As has been pointed out frequently, the League of Nations statistics on arms are not reliable.  Even officially there are huge discrepancies between export and import figures.  The difference in the ten-year period, 1920-30, amounts to £28,219,177.  More important than that is the fact that the really expensive armaments—battleships, aeroplanes, etc.—are not included at all in the League statistics, nor is any account taken of the huge smuggling of contraband arms.

Aware of these shortcomings, an independent attempt was made to obtain a more accurate picture of arms exports for the year 1931.  The inadequacy of the League figures proved very disconcerting.  The League statistics for 1931 show imports of £7,555,555, while the exporting countries reported foreign sales amounting to £7,188,041.  Thus there is a discrepancy in the official figures of about £410,958.  But when an attempt is made to include the items not listed by the League, total exports approach the sum of £41,095,890.43  Of this, £12,329,450 is credited to France, £8,630,137 to Great Britain, £6,164,383 to Czechoslovakia, £3,082,191 to the United States, £2,465,890 to Italy, leaving some £8,219,632 to be divided among Germany, Sweden, The Netherlands, Belgium, Denmark, and Japan.  The League of Nations statistics are thus shown to be about 17.5 per cent. correct ;  that is, a more accurate figure will be arrived at by multiplying the League total by 5.5.  This survey also moves the United States into fourth place as arms-exporting country, while Czechoslovakia takes third place.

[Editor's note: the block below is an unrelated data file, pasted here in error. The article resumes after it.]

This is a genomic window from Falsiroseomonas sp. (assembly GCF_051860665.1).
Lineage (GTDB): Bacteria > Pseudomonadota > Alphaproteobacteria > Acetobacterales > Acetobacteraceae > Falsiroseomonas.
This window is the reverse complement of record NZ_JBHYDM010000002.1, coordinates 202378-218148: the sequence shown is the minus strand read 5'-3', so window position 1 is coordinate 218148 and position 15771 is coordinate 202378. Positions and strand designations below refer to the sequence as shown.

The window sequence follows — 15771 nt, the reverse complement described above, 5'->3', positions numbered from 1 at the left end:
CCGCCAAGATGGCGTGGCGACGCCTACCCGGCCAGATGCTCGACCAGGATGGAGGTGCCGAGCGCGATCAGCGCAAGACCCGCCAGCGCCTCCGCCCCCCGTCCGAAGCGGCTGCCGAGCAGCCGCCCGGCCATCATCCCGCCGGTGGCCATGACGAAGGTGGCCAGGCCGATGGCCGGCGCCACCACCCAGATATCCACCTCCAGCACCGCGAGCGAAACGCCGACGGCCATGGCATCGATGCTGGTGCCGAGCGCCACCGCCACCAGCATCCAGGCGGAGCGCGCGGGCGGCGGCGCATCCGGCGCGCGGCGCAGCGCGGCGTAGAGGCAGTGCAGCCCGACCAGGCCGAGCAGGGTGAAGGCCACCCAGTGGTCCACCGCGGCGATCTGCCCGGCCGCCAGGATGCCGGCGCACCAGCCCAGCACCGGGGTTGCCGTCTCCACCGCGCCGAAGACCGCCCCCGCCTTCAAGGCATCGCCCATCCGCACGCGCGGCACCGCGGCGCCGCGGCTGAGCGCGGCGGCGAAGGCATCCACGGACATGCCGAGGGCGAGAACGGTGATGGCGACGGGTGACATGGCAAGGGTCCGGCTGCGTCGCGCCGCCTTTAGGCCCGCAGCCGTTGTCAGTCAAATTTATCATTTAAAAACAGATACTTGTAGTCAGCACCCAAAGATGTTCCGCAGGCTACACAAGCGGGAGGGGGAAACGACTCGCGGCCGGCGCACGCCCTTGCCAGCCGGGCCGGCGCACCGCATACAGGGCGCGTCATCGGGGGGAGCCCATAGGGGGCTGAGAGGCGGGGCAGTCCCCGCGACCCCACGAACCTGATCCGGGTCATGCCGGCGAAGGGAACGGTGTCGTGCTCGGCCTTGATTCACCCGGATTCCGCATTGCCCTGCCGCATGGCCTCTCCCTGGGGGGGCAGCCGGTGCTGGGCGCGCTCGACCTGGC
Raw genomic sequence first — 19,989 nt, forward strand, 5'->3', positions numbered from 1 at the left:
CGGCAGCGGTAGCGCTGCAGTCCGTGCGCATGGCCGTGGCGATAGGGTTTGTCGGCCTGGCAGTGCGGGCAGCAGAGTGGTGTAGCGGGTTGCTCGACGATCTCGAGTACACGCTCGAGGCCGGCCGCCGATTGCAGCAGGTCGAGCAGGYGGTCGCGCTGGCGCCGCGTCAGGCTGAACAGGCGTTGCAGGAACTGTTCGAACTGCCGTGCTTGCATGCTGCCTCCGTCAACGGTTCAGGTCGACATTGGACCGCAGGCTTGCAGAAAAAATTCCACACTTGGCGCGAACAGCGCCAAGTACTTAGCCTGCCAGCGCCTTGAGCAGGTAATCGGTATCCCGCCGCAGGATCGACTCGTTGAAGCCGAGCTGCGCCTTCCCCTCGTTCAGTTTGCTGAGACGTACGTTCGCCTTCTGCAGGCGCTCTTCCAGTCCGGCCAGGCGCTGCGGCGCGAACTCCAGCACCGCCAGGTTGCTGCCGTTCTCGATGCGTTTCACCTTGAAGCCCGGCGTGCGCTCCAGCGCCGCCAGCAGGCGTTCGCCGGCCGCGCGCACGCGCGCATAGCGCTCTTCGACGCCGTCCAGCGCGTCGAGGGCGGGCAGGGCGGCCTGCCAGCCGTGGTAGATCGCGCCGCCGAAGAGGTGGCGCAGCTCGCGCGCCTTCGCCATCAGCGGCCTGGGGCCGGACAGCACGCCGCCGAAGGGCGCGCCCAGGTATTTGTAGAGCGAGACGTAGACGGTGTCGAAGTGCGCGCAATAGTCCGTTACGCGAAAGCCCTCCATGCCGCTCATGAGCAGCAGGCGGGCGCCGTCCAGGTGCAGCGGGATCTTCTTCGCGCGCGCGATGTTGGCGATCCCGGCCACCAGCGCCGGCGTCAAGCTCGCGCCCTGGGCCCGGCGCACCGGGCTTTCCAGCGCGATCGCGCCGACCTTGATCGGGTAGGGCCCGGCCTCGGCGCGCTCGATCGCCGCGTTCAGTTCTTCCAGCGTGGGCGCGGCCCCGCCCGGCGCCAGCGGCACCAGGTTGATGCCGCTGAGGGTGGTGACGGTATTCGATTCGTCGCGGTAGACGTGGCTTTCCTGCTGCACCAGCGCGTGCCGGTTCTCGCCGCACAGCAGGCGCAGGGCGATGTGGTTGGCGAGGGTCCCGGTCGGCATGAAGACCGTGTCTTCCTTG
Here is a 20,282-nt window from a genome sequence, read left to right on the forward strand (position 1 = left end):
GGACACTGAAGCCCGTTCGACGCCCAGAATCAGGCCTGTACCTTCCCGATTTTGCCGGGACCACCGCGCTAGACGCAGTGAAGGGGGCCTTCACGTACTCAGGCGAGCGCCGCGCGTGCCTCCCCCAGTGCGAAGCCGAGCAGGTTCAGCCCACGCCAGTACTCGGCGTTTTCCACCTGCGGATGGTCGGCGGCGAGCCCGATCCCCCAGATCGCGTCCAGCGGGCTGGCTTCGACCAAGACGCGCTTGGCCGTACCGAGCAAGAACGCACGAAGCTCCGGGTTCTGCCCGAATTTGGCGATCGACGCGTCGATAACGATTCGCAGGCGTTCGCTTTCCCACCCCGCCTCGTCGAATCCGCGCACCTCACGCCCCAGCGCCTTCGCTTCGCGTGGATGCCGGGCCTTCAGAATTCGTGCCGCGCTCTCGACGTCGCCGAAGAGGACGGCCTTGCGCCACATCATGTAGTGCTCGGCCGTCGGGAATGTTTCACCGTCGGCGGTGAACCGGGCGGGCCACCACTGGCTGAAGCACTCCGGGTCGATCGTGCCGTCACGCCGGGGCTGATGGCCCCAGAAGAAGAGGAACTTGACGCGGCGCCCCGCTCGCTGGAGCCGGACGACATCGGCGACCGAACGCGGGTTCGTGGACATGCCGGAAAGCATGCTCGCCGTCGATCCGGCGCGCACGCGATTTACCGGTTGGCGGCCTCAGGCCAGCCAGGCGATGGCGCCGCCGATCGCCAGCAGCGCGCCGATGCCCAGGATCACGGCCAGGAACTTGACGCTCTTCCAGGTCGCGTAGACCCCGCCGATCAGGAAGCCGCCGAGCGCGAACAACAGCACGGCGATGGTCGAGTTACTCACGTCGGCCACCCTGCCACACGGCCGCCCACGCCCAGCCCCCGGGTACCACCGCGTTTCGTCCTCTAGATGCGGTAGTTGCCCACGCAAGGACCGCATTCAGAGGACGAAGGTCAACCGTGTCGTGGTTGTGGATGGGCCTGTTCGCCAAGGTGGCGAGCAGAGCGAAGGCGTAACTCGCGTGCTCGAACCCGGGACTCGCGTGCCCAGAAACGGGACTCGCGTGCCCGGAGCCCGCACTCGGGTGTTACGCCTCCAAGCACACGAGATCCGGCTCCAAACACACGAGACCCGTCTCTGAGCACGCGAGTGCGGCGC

Interesting as this is, another conclusion to be drawn from these figures is still more significant.  In 1931, the world total for maintaining armies and navies amounted to about £924,657,534.  About 15 per cent, of army budgets and 40 to 50 per cent. of naval and air budgets are spent on material, that is, find their way into the coffers of the arms industry—which amounts to about £308,219,178 annually.44  If we accept the League figure of £7,603,081 for arms exports for 1931, or the revised estimate of £41,095,890, the percentage of exports in the total business of the arms industry is ridiculously small, in one case about 2.5 per cent., in the other about 13.3 per cent.  Branch factories are a further factor in keeping exports low.  It is obvious then that the export trade in arms is a very minor item in the total sales of the industry and that the chief customers of the arms merchants are their own governments.  The importance of this foreign trade in international politics is another matter.

To complete the picture of the status quo, a word must be added here on chemical warfare.  The Hague Convention of 1908 forbade the use of poison gas in war.  This prohibition was reaffirmed in the so-called Poison Gas Protocol of 1925, which 33 nations have now ratified.45  Curiously enough, the various war departments throughout the world seem never to have heard of this international agreement.  Certainly none of them believe that poison gas will be absent in the next war.  Chemical warfare divisions are to be found in most countries and huge appropriations annually serve for further experimentation and for creating gas-bomb stores and reserves.

Even with the co-operation of all governments, the control or elimination of poison gas preparedness is indeed a knotty problem.  A simple gas like chlorine, which has a dozen peace-time industrial uses, was the first poison gas used in the World War.  To prohibit the manufacture of chlorine would be absurd.  The famous “ mustard gas ” was merely a combination of three very common and very useful gases.  Wherever there is a chemical or dye-stuff industry, the possibilities are given for rapid production of poison gases for war.